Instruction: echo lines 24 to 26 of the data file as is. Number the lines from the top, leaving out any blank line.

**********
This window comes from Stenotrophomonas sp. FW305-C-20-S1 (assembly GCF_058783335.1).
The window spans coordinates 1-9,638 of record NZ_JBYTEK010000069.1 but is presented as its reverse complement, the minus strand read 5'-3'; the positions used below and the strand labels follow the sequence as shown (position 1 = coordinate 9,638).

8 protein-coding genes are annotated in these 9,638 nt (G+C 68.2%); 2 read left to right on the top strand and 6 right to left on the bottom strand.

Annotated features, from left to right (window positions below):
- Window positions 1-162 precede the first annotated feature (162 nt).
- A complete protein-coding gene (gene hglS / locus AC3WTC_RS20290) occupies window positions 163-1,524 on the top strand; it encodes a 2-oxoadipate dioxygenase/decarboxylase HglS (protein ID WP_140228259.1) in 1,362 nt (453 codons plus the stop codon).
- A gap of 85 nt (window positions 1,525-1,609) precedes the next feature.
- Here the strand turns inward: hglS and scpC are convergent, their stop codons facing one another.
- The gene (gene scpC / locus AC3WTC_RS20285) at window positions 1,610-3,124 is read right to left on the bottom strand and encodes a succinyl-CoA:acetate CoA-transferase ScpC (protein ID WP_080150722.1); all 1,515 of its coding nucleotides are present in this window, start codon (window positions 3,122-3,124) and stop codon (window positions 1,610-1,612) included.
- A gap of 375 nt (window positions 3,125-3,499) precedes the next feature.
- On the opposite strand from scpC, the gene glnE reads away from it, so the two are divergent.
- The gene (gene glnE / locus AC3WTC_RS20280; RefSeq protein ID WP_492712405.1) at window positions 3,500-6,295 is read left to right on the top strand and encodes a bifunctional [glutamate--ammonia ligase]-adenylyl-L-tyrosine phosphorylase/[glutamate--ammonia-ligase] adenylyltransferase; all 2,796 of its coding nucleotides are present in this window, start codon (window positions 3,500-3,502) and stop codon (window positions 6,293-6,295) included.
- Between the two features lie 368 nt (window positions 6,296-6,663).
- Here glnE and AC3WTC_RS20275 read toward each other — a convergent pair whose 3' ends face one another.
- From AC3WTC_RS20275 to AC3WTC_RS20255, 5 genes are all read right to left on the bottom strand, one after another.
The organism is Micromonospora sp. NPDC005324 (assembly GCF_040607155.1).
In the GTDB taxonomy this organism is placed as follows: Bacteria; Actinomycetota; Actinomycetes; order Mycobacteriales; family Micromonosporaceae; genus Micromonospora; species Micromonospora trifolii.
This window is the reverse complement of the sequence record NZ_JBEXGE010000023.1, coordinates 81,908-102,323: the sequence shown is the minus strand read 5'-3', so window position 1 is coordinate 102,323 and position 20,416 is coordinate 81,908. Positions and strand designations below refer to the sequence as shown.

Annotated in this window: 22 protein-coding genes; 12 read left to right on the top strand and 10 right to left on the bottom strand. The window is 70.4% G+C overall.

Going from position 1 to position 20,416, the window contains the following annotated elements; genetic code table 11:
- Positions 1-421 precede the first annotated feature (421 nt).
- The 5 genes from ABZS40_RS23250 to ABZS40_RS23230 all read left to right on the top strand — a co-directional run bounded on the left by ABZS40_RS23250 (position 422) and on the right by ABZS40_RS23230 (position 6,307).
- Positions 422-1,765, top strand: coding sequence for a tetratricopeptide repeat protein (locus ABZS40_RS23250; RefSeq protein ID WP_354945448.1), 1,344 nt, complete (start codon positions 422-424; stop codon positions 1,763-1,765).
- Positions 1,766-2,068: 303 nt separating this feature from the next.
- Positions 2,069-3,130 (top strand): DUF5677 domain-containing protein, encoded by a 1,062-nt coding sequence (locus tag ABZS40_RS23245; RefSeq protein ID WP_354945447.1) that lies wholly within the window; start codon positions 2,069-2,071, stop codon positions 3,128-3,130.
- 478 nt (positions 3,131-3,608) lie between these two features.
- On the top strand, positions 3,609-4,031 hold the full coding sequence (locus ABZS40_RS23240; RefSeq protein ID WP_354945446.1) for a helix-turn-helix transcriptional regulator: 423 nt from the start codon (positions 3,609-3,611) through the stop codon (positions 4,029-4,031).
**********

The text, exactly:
- Positions 1,766-2,068: 303 nt separating this feature from the next.
- Positions 2,069-3,130 (top strand): DUF5677 domain-containing protein, encoded by a 1,062-nt coding sequence (locus tag ABZS40_RS23245; RefSeq protein ID WP_354945447.1) that lies wholly within the window; start codon positions 2,069-2,071, stop codon positions 3,128-3,130.
- 478 nt (positions 3,131-3,608) lie between these two features.